All of these questions were really weighing me down. I had been singing for so long that I had never truly stopped to think about all of the factors that contributed to a successful life as a musician. Not just success in a financial sense, but success on a deep, personal level.
I ended up graduating music school without a whole lot of direction about where to go next. I knew that I needed a break from making music, but more than providing relief, that realization kind of chipped away at my whole sense of identity. However, over the next year, I slowly started to get an idea of how I could translate the very specific skills I’d learned into a totally new career path.
3 Career Skills I Learned From Opera
Here are some of the things that have stuck with me:
1. Do Something
You might not have gone to opera school, but I’m betting you’ve definitely had a period in life where your sense of purpose was seriously out of whack.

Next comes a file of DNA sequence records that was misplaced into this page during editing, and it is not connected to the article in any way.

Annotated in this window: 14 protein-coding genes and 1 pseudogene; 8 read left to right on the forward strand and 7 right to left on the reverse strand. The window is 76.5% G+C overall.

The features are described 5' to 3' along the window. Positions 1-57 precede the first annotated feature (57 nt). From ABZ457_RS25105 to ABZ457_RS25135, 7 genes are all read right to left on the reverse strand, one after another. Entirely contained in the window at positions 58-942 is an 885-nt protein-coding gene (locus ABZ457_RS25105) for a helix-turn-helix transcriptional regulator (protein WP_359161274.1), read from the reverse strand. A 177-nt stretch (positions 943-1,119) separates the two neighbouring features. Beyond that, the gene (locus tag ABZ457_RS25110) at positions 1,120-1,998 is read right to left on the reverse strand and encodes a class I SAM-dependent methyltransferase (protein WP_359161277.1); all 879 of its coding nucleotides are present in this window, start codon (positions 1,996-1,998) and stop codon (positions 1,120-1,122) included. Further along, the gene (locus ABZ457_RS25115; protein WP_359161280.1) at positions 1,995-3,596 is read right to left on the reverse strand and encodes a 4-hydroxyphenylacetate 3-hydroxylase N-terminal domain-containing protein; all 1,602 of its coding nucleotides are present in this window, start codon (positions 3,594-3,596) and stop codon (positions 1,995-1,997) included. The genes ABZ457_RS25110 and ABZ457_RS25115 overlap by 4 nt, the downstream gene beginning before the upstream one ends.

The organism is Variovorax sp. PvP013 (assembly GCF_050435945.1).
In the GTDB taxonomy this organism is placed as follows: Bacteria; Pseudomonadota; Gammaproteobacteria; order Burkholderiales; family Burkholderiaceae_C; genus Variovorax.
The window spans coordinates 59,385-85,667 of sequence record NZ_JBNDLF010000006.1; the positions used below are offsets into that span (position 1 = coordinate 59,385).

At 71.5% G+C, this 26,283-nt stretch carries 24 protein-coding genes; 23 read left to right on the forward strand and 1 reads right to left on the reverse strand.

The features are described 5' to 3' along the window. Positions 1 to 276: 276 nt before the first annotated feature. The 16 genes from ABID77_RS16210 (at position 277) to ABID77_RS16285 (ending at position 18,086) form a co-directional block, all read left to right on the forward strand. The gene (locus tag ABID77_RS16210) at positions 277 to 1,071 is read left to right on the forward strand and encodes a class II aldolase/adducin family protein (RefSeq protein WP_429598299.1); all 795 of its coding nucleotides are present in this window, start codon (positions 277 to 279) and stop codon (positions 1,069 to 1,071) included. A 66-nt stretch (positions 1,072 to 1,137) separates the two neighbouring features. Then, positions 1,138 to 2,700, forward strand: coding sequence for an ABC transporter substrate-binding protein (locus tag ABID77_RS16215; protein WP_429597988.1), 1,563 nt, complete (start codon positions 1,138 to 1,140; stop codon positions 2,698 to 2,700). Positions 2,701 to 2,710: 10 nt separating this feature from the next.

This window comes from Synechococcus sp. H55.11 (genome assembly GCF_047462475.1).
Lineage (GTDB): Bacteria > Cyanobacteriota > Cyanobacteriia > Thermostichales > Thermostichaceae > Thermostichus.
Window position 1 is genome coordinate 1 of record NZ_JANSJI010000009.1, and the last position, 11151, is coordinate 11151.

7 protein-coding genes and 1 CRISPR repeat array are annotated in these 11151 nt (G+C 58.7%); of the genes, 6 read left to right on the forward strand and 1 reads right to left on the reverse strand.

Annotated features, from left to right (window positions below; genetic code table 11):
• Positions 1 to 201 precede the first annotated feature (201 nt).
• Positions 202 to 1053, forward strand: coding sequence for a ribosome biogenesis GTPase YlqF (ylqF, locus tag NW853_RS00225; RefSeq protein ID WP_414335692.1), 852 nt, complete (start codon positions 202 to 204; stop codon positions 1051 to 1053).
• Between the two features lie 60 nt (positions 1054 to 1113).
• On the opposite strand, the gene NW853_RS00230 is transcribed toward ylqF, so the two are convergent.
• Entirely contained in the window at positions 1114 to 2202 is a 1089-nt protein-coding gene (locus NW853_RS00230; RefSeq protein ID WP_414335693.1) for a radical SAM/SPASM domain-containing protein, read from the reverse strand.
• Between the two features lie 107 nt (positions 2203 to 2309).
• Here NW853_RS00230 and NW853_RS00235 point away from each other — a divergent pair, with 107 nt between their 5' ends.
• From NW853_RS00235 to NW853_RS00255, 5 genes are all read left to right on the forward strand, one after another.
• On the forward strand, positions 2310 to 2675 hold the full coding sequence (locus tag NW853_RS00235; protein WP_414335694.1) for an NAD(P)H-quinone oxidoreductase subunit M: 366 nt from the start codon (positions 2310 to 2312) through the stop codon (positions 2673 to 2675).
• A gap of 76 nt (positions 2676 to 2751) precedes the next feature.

Maybe you’ve experienced a big change in your family, like a marriage, a new baby, or even the passing of a loved one. Maybe you’ve lost a job, or graduated with a degree that you have no clue how to utilize.
All of these experiences can make us question what to do next. Rather than waiting for a magical sign from the heavens, however, why not hop off the couch and try something new?
In between my days as an opera singer and an employee at ClickUp, I actually worked as a tour guide at the Statue of Liberty! It might sound completely random, but you would be shocked at how many actors and comedians there are in the tourism industry. I found that my ability to engage an audience and project my voice over a crowd really carried me through my busy summers on Liberty Island. Plus, it ended up being another incredibly fun way to tell stories for a living!
The bottom line is, you never know what you’ll learn from the next random opportunity that comes your way. Say yes to everything, and you may be surprised at the new doors that will open for you.
2. Create Your own Learning Opportunities
We live in a remarkable age of innovation and information. New voice-activated devices like Siri and Alexa enable us to learn facts without even touching a keyboard, and you can master the basics of virtually any subject on Wikipedia or YouTube.